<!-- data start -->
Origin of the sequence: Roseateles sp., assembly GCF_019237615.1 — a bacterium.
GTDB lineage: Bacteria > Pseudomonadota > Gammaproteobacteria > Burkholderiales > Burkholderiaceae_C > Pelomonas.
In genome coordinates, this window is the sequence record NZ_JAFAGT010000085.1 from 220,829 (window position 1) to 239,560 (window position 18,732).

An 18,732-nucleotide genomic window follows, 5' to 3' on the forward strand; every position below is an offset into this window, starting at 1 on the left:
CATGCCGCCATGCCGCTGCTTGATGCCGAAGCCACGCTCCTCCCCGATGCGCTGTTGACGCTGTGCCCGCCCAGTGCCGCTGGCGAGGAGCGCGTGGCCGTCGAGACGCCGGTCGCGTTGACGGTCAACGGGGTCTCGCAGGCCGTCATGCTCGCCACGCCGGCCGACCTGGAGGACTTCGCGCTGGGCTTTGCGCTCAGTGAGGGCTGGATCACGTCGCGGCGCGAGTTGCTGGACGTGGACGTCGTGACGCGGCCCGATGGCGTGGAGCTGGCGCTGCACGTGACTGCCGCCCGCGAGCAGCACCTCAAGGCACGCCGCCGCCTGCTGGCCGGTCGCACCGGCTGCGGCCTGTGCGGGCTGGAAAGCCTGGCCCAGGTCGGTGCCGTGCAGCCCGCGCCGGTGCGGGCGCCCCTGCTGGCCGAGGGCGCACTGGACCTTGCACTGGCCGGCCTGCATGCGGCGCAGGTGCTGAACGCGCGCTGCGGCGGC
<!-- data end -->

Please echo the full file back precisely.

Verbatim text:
Origin of the sequence: Roseateles sp., assembly GCF_019237615.1 — a bacterium.
GTDB lineage: Bacteria > Pseudomonadota > Gammaproteobacteria > Burkholderiales > Burkholderiaceae_C > Pelomonas.
In genome coordinates, this window is the sequence record NZ_JAFAGT010000085.1 from 220,829 (window position 1) to 239,560 (window position 18,732).

An 18,732-nucleotide genomic window follows, 5' to 3' on the forward strand; every position below is an offset into this window, starting at 1 on the left:
CATGCCGCCATGCCGCTGCTTGATGCCGAAGCCACGCTCCTCCCCGATGCGCTGTTGACGCTGTGCCCGCCCAGTGCCGCTGGCGAGGAGCGCGTGGCCGTCGAGACGCCGGTCGCGTTGACGGTCAACGGGGTCTCGCAGGCCGTCATGCTCGCCACGCCGGCCGACCTGGAGGACTTCGCGCTGGGCTTTGCGCTCAGTGAGGGCTGGATCACGTCGCGGCGCGAGTTGCTGGACGTGGACGTCGTGACGCGGCCCGATGGCGTGGAGCTGGCGCTGCACGTGACTGCCGCCCGCGAGCAGCACCTCAAGGCACGCCGCCGCCTGCTGGCCGGTCGCACCGGCTGCGGCCTGTGCGGGCTGGAAAGCCTGGCCCAGGTCGGTGCCGTGCAGCCCGCGCCGGTGCGGGCGCCCCTGCTGGCCGAGGGCGCACTGGACCTTGCACTGGCCGGCCTGCATGCGGCGCAGGTGCTGAACGCGCGCTGCGGCGGC